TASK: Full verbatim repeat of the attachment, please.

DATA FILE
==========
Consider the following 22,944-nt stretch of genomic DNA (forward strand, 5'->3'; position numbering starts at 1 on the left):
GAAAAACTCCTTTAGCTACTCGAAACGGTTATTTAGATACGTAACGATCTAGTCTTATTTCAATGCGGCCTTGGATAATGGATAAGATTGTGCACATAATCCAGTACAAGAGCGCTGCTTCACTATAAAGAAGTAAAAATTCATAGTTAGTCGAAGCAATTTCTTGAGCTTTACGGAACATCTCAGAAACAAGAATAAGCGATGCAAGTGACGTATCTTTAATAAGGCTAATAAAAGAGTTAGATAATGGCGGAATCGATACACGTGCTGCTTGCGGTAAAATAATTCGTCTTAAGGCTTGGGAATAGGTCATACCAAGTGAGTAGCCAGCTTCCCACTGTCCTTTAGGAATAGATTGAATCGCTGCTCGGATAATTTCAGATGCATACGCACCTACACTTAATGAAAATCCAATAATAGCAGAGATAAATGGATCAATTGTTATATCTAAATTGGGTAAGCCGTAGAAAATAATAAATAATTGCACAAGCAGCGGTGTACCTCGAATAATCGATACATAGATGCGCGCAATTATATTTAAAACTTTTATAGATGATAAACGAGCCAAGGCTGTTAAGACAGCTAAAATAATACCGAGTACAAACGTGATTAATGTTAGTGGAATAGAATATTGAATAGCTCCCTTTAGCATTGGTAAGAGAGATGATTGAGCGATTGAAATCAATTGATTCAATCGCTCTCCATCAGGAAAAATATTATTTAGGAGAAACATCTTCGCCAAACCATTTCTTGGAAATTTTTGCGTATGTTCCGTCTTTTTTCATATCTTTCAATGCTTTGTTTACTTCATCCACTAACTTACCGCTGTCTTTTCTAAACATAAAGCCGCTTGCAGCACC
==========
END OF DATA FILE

Consider the following 22,944-nt stretch of genomic DNA (forward strand, 5'->3'; position numbering starts at 1 on the left):
GAAAAACTCCTTTAGCTACTCGAAACGGTTATTTAGATACGTAACGATCTAGTCTTATTTCAATGCGGCCTTGGATAATGGATAAGATTGTGCACATAATCCAGTACAAGAGCGCTGCTTCACTATAAAGAAGTAAAAATTCATAGTTAGTCGAAGCAATTTCTTGAGCTTTACGGAACATCTCAGAAACAAGAATAAGCGATGCAAGTGACGTATCTTTAATAAGGCTAATAAAAGAGTTAGATAATGGCGGAATCGATACACGTGCTGCTTGCGGTAAAATAATTCGTCTTAAGGCTTGGGAATAGGTCATACCAAGTGAGTAGCCAGCTTCCCACTGTCCTTTAGGAATAGATTGAATCGCTGCTCGGATAATTTCAGATGCATACGCACCTACACTTAATGAAAATCCAATAATAGCAGAGATAAATGGATCAATTGTTATATCTAAATTGGGTAAGCCGTAGAAAATAATAAATAATTGCACAAGCAGCGGTGTACCTCGAATAATCGATACATAGATGCGCGCAATTATATTTAAAACTTTTATAGATGATAAACGAGCCAAGGCTGTTAAGACAGCTAAAATAATACCGAGTACAAACGTGATTAATGTTAGTGGAATAGAATATTGAATAGCTCCCTTTAGCATTGGTAAGAGAGATGATTGAGCGATTGAAATCAATTGATTCAATCGCTCTCCATCAGGAAAAATATTATTTAGGAGAAACATCTTCGCCAAACCATTTCTTGGAAATTTTTGCGTATGTTCCGTCTTTTTTCATATCTTTCAATGCTTTGTTTACTTCATCCACTAACTTACCGCTGTCTTTTCTAAACATAAAGCCGCTTGCAGCACC